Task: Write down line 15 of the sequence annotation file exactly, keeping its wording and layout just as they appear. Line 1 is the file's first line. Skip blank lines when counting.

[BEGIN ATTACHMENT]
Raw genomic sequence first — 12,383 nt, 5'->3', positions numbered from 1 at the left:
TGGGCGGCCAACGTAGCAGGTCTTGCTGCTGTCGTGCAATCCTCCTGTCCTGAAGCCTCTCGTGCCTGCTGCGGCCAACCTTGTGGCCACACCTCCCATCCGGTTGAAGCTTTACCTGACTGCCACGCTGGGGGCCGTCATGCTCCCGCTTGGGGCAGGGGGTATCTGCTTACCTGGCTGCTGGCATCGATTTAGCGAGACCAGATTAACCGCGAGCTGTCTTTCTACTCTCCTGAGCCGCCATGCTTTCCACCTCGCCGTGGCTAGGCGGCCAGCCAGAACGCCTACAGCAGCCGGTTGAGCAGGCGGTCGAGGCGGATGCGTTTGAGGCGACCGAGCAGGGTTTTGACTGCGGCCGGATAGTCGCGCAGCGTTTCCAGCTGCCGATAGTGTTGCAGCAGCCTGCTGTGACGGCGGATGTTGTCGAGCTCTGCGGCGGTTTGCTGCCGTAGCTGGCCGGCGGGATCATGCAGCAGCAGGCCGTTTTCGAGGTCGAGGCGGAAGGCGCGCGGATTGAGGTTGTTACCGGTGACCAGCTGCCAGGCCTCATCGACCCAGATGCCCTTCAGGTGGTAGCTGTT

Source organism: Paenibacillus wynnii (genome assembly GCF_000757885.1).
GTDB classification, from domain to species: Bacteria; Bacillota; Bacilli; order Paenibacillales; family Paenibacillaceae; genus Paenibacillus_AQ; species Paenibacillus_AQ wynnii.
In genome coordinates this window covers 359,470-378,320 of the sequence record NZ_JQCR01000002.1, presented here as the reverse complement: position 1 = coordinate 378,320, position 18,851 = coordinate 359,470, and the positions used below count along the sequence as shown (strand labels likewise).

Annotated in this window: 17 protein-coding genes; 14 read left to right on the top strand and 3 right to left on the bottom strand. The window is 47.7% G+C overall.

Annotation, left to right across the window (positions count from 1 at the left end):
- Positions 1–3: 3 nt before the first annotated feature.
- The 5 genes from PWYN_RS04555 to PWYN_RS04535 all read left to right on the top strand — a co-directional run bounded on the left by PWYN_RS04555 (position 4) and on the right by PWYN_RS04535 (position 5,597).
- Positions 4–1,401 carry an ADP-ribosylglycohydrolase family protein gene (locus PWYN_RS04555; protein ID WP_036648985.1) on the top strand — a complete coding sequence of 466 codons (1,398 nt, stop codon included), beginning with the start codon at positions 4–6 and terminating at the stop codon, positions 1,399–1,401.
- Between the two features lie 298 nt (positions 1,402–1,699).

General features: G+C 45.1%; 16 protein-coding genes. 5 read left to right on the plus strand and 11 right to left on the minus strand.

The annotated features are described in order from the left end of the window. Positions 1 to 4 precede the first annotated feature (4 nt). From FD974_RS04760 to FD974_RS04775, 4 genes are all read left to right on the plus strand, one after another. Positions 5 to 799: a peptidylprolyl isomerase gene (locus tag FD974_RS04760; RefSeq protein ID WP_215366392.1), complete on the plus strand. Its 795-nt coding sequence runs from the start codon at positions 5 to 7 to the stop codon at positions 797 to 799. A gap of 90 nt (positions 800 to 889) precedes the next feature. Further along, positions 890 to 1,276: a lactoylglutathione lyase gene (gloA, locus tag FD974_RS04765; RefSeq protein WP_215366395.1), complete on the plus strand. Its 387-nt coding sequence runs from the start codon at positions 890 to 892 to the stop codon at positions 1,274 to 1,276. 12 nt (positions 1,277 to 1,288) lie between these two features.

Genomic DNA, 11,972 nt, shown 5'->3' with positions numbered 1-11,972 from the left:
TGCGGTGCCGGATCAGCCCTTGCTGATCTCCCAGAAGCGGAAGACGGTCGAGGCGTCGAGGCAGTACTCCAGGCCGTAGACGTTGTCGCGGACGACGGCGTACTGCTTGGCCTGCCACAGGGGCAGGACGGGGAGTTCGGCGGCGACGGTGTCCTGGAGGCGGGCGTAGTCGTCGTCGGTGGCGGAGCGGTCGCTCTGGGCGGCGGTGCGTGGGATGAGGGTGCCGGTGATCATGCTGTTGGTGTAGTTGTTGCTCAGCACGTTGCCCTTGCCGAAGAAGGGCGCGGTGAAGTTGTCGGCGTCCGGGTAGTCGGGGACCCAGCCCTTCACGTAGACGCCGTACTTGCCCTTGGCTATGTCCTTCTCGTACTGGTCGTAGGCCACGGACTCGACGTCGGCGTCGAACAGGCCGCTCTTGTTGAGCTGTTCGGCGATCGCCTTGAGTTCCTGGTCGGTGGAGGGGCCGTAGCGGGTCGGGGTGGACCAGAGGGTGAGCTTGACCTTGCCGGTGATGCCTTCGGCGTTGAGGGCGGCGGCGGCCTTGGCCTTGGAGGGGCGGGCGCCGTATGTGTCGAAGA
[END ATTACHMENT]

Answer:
TGCGGTGCCGGATCAGCCCTTGCTGATCTCCCAGAAGCGGAAGACGGTCGAGGCGTCGAGGCAGTACTCCAGGCCGTAGACGTTGTCGCGGACGACGGCGTACTGCTTGGCCTGCCACAGGGGCAGGACGGGGAGTTCGGCGGCGACGGTGTCCTGGAGGCGGGCGTAGTCGTCGTCGGTGGCGGAGCGGTCGCTCTGGGCGGCGGTGCGTGGGATGAGGGTGCCGGTGATCATGCTGTTGGTGTAGTTGTTGCTCAGCACGTTGCCCTTGCCGAAGAAGGGCGCGGTGAAGTTGTCGGCGTCCGGGTAGTCGGGGACCCAGCCCTTCACGTAGACGCCGTACTTGCCCTTGGCTATGTCCTTCTCGTACTGGTCGTAGGCCACGGACTCGACGTCGGCGTCGAACAGGCCGCTCTTGTTGAGCTGTTCGGCGATCGCCTTGAGTTCCTGGTCGGTGGAGGGGCCGTAGCGGGTCGGGGTGGACCAGAGGGTGAGCTTGACCTTGCCGGTGATGCCTTCGGCGTTGAGGGCGGCGGCGGCCTTGGCCTTGGAGGGGCGGGCGCCGTATGTGTCGAAGA